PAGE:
San Diego Padres. 2011: 71-91, fifth place. The Padres beat the Cubs on the season's final day of 2011 to wind up with an identical record to the North Siders. Then the fun began between the two teams. SD's general manager Jed Hoyer now occupies an identical spot at Wrigley Field. Former Cub No. 1 pick Andrew Cashner is now a Padre. The Padres shipped away a whole bunch of prospects and young talent to various teams, and acquired some young talent in return. Yonder Alonso, who might have been pounding balls out of the launching pad that is Great American Ball Park in Cincinnati, will instead get to see how Petco Park depresses power numbers for lefthanded bats.
The Pads sent Mat Latos to the Reds for Alonso (and others), and their rotation is a bit thin. If Edinson Volquez (another of the acquisitions for Latos) can come back from injury, they won't miss Latos too much.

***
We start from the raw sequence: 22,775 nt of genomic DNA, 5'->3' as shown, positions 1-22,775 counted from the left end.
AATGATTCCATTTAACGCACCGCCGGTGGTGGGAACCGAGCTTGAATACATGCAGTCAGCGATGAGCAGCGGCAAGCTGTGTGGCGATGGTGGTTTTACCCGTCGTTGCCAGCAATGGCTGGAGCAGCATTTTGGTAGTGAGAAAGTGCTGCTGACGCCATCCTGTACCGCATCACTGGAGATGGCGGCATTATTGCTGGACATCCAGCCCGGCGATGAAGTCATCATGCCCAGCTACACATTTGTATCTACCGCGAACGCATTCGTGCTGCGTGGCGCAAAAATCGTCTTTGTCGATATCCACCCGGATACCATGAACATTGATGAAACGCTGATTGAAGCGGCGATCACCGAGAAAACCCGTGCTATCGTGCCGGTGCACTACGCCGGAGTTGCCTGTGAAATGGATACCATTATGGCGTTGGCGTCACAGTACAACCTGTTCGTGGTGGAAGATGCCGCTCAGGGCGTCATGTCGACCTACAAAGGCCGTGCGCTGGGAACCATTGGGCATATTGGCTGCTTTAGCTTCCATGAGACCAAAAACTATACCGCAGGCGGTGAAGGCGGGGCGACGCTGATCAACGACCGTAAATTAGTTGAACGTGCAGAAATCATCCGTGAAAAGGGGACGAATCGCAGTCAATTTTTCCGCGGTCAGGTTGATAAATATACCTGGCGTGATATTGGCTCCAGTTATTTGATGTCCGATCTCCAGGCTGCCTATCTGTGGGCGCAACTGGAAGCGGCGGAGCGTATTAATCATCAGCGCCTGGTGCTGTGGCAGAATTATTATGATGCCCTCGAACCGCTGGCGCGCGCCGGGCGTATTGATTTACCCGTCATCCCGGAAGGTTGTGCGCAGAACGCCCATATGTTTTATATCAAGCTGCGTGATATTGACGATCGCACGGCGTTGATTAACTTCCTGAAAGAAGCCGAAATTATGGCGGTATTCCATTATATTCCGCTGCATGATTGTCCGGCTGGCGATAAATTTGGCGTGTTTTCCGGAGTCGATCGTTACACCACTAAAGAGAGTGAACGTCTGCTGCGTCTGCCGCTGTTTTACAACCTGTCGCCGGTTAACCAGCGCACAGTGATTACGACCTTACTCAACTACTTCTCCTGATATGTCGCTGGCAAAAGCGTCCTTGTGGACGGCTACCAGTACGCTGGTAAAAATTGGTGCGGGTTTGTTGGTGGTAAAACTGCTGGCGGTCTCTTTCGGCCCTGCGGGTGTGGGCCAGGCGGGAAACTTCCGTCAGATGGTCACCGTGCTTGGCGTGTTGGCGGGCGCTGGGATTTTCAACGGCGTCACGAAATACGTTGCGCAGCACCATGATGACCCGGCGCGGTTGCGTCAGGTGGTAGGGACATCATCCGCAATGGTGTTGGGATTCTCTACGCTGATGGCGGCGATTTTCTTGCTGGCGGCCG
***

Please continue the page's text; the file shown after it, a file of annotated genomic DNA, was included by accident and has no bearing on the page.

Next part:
Former Rockies closer Huston Street will replace Heath Bell at closer in San Diego. It seems likely that Street will be the subject of trade rumors in July.
San Francisco Giants. 2011: second place, 86-76. The Giants lost Buster Posey to a gruesome injury in June, and that essentially sucked all the air out of their offense. The Giants finished last in the NL in runs scored -- by 23 -- and scored almost 200 fewer runs than the league-leading Cardinals.
Their outstanding pitching staff kept them in the NL West race until the season's final week. That staff returns almost completely intact. Closer Brian Wilson, who had some injury issues last year, is reportedly 100% again.
And Posey will also be back; even if he has to take breaks from catching from time to time, his bat will be back in the lineup. Considering that his replacements, Eli Whiteside (.197/.264/.310) and Chris Stewart (.204/.283/.309) were just north of horrific offensively, this should give the Giants a real boost. They should have an excellent chance of returning to the postseason.
As you might have heard, the Cajun Connection -- Mike Fontenot and Ryan Theriot -- is being reunited by the Bay this year. Both will be backups, which will probably lead to incessant whining by Theriot that he should be starting. Former Cub Angel Pagan is slated to be the Giants' starting center fielder. The Giants will need him to better his 2011 numbers of .262/.322/.372.